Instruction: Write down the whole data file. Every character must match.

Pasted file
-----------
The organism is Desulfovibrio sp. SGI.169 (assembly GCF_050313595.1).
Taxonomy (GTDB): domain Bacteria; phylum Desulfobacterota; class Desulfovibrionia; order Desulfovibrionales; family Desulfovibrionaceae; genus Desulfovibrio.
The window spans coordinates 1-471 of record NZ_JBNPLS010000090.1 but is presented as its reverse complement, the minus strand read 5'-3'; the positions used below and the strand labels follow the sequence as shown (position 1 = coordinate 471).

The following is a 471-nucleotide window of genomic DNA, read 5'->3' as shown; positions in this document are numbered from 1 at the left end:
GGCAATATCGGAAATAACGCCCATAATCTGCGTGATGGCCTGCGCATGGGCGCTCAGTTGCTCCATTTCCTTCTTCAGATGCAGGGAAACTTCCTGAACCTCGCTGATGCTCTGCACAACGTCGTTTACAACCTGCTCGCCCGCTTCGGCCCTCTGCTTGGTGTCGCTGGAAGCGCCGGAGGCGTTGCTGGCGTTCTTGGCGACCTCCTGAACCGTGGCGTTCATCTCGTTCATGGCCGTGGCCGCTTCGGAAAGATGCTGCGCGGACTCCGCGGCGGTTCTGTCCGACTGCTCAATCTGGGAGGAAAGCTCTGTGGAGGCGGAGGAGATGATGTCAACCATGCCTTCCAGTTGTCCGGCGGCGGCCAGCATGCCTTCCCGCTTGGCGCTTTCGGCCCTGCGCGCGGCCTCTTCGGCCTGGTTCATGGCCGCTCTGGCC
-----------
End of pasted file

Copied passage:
The organism is Desulfovibrio sp. SGI.169 (assembly GCF_050313595.1).
Taxonomy (GTDB): domain Bacteria; phylum Desulfobacterota; class Desulfovibrionia; order Desulfovibrionales; family Desulfovibrionaceae; genus Desulfovibrio.
The window spans coordinates 1-471 of record NZ_JBNPLS010000090.1 but is presented as its reverse complement, the minus strand read 5'-3'; the positions used below and the strand labels follow the sequence as shown (position 1 = coordinate 471).

The following is a 471-nucleotide window of genomic DNA, read 5'->3' as shown; positions in this document are numbered from 1 at the left end:
GGCAATATCGGAAATAACGCCCATAATCTGCGTGATGGCCTGCGCATGGGCGCTCAGTTGCTCCATTTCCTTCTTCAGATGCAGGGAAACTTCCTGAACCTCGCTGATGCTCTGCACAACGTCGTTTACAACCTGCTCGCCCGCTTCGGCCCTCTGCTTGGTGTCGCTGGAAGCGCCGGAGGCGTTGCTGGCGTTCTTGGCGACCTCCTGAACCGTGGCGTTCATCTCGTTCATGGCCGTGGCCGCTTCGGAAAGATGCTGCGCGGACTCCGCGGCGGTTCTGTCCGACTGCTCAATCTGGGAGGAAAGCTCTGTGGAGGCGGAGGAGATGATGTCAACCATGCCTTCCAGTTGTCCGGCGGCGGCCAGCATGCCTTCCCGCTTGGCGCTTTCGGCCCTGCGCGCGGCCTCTTCGGCCTGGTTCATGGCCGCTCTGGCC